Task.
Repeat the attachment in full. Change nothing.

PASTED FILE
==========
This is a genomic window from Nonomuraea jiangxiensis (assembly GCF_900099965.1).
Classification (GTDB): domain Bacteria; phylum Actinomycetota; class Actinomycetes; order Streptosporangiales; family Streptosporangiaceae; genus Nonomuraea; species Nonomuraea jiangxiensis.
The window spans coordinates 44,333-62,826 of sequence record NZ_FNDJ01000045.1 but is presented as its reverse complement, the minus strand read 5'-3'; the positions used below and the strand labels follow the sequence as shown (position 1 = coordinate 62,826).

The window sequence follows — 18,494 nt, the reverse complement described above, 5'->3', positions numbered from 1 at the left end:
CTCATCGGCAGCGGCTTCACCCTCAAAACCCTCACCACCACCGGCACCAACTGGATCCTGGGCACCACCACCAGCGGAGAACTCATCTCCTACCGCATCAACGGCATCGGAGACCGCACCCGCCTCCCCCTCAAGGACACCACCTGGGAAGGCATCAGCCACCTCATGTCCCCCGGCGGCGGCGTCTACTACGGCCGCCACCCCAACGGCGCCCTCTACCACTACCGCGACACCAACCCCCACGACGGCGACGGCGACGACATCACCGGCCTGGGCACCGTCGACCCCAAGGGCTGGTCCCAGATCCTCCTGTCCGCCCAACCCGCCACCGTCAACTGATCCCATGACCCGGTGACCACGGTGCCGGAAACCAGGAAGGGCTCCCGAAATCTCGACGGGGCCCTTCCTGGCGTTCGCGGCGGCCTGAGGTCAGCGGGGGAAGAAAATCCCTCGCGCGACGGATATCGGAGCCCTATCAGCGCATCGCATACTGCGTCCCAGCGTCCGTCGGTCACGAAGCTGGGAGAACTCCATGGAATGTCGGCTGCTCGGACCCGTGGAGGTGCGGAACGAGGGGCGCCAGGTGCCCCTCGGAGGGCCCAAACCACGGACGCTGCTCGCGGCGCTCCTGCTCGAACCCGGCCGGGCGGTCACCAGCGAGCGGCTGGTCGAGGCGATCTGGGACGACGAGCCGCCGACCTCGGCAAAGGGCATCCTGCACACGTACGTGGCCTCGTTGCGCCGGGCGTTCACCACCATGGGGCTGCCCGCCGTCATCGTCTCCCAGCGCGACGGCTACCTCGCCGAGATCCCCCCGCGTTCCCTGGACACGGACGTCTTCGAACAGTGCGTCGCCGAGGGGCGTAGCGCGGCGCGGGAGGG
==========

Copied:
This is a genomic window from Nonomuraea jiangxiensis (assembly GCF_900099965.1).
Classification (GTDB): domain Bacteria; phylum Actinomycetota; class Actinomycetes; order Streptosporangiales; family Streptosporangiaceae; genus Nonomuraea; species Nonomuraea jiangxiensis.
The window spans coordinates 44,333-62,826 of sequence record NZ_FNDJ01000045.1 but is presented as its reverse complement, the minus strand read 5'-3'; the positions used below and the strand labels follow the sequence as shown (position 1 = coordinate 62,826).

The window sequence follows — 18,494 nt, the reverse complement described above, 5'->3', positions numbered from 1 at the left end:
CTCATCGGCAGCGGCTTCACCCTCAAAACCCTCACCACCACCGGCACCAACTGGATCCTGGGCACCACCACCAGCGGAGAACTCATCTCCTACCGCATCAACGGCATCGGAGACCGCACCCGCCTCCCCCTCAAGGACACCACCTGGGAAGGCATCAGCCACCTCATGTCCCCCGGCGGCGGCGTCTACTACGGCCGCCACCCCAACGGCGCCCTCTACCACTACCGCGACACCAACCCCCACGACGGCGACGGCGACGACATCACCGGCCTGGGCACCGTCGACCCCAAGGGCTGGTCCCAGATCCTCCTGTCCGCCCAACCCGCCACCGTCAACTGATCCCATGACCCGGTGACCACGGTGCCGGAAACCAGGAAGGGCTCCCGAAATCTCGACGGGGCCCTTCCTGGCGTTCGCGGCGGCCTGAGGTCAGCGGGGGAAGAAAATCCCTCGCGCGACGGATATCGGAGCCCTATCAGCGCATCGCATACTGCGTCCCAGCGTCCGTCGGTCACGAAGCTGGGAGAACTCCATGGAATGTCGGCTGCTCGGACCCGTGGAGGTGCGGAACGAGGGGCGCCAGGTGCCCCTCGGAGGGCCCAAACCACGGACGCTGCTCGCGGCGCTCCTGCTCGAACCCGGCCGGGCGGTCACCAGCGAGCGGCTGGTCGAGGCGATCTGGGACGACGAGCCGCCGACCTCGGCAAAGGGCATCCTGCACACGTACGTGGCCTCGTTGCGCCGGGCGTTCACCACCATGGGGCTGCCCGCCGTCATCGTCTCCCAGCGCGACGGCTACCTCGCCGAGATCCCCCCGCGTTCCCTGGACACGGACGTCTTCGAACAGTGCGTCGCCGAGGGGCGTAGCGCGGCGCGGGAGGG